Thank you to you and Brenda for your own kind comments, it’s all the more pleasurable to write knowing it is being shared with like-minded souls around the world, that’s a magic of its own.

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  5. Although in European time it was April 5 when I wrote this, it may still have been April 4 in the US, where Maya Angelou was celebrating her 85th birthday!

    Happy Birthday Maya Angelou! Thank you for the gift of your words.

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  6. For some reason I don’t read much autobiography, or non-fiction for that matter, but this sounds like a wonderful book. I love the writing in the quotes you’ve used – very honest and beautiful.

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    • I think Maya Angelou is one of the original memoir writers, there’s a purity in what she writes and it gets better with every book she pens. She also keeps it short and succinct, making one appreciate every word, word by word 🙂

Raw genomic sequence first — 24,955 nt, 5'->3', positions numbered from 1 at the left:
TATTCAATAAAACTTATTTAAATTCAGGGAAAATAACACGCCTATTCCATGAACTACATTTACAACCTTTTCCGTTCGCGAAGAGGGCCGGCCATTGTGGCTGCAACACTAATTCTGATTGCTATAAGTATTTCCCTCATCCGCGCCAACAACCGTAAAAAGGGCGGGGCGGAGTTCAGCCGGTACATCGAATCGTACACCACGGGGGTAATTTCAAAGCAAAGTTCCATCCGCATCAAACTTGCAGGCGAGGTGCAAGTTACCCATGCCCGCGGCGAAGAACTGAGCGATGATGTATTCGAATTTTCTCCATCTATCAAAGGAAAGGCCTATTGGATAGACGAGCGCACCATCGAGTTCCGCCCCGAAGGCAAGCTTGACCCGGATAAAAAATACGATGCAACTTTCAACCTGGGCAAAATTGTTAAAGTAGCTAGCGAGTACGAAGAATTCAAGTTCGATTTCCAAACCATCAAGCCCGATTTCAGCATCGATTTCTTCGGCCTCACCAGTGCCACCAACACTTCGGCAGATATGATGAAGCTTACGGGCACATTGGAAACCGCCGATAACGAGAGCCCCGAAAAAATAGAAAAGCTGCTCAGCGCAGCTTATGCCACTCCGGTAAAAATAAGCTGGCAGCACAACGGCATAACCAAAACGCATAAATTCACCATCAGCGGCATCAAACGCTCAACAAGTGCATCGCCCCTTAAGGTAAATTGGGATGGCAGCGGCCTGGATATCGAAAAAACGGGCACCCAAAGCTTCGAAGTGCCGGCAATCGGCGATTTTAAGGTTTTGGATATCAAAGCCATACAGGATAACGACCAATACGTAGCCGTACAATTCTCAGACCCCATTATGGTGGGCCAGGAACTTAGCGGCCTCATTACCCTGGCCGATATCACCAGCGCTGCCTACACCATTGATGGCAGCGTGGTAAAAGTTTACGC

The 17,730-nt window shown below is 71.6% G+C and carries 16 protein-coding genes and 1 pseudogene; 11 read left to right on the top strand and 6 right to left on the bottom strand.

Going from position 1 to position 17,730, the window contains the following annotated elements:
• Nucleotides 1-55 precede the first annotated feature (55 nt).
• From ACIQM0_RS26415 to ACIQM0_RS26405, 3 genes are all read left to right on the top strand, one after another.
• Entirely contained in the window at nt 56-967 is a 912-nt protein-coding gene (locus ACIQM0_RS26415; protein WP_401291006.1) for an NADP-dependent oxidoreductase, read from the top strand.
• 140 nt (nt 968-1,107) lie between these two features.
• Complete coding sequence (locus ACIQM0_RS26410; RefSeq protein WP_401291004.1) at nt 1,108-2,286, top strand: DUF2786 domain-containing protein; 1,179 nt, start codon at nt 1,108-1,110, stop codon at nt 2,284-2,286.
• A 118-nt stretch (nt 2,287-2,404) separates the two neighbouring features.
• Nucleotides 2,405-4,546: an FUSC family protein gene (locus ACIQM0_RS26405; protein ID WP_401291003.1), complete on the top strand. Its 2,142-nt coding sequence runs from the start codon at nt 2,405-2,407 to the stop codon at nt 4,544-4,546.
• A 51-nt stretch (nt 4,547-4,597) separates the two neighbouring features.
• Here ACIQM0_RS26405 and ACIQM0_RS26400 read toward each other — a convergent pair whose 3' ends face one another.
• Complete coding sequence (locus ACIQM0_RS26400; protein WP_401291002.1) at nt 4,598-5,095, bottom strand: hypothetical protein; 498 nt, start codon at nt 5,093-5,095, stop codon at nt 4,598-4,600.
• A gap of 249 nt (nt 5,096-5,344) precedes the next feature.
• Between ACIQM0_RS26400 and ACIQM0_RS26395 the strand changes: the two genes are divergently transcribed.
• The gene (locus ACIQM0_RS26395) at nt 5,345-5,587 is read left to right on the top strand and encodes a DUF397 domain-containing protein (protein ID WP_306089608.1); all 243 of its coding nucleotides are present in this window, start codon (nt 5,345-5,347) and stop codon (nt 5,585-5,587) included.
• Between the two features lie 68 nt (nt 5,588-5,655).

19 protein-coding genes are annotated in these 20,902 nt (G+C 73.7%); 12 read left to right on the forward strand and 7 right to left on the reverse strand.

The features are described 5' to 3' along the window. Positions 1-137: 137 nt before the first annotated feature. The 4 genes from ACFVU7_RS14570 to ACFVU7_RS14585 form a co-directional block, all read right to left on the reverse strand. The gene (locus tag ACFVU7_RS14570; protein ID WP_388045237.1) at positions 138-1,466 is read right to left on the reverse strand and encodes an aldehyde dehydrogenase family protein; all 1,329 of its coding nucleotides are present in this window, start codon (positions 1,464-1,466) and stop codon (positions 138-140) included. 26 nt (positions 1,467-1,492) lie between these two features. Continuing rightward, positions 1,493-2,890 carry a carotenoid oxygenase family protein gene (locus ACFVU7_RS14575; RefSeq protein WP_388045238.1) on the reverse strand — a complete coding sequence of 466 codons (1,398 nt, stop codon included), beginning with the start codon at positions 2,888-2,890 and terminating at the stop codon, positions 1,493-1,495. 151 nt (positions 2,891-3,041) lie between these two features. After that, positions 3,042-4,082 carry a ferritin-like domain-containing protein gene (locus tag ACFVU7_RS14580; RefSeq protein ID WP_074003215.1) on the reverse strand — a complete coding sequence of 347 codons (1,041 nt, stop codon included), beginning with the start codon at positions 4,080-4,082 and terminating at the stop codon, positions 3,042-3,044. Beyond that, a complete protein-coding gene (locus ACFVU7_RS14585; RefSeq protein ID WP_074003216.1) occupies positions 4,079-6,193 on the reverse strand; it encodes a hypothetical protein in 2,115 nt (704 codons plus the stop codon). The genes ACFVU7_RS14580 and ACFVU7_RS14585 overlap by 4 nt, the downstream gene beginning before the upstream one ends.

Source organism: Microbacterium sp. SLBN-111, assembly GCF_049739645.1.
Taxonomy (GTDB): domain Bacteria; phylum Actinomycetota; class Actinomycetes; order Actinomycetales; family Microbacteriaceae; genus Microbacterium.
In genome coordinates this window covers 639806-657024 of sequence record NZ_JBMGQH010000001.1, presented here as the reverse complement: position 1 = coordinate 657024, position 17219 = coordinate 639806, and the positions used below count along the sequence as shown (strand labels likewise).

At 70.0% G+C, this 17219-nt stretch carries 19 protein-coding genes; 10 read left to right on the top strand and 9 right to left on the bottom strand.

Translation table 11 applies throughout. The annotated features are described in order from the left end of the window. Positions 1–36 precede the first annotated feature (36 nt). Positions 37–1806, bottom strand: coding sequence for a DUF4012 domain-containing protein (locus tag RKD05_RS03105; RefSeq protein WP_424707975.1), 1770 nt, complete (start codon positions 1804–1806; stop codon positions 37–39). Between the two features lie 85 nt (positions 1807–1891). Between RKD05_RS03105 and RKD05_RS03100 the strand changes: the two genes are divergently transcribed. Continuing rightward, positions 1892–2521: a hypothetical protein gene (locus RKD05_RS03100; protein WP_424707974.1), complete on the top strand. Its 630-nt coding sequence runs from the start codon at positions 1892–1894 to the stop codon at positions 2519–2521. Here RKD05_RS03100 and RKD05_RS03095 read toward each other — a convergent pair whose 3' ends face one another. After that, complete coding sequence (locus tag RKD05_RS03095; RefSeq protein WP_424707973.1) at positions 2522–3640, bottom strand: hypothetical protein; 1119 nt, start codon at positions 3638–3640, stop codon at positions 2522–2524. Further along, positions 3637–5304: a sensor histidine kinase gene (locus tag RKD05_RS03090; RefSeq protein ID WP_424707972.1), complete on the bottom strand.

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  9. Hi
    I’m just halfway through Maya Angelou’s Mom & Me & Mom. Curious to read what The Guardian thought when I came across your link, so, Hi! Definitely,it ‘forces’ me to look at my own relationship with my mother, and making me to realize that there are issues still yet to be solved. But I hope, just like Maya, I can forgive her and realize that she is a ‘bag’ of contradictions and a product of her environment. It’s not totally her fault!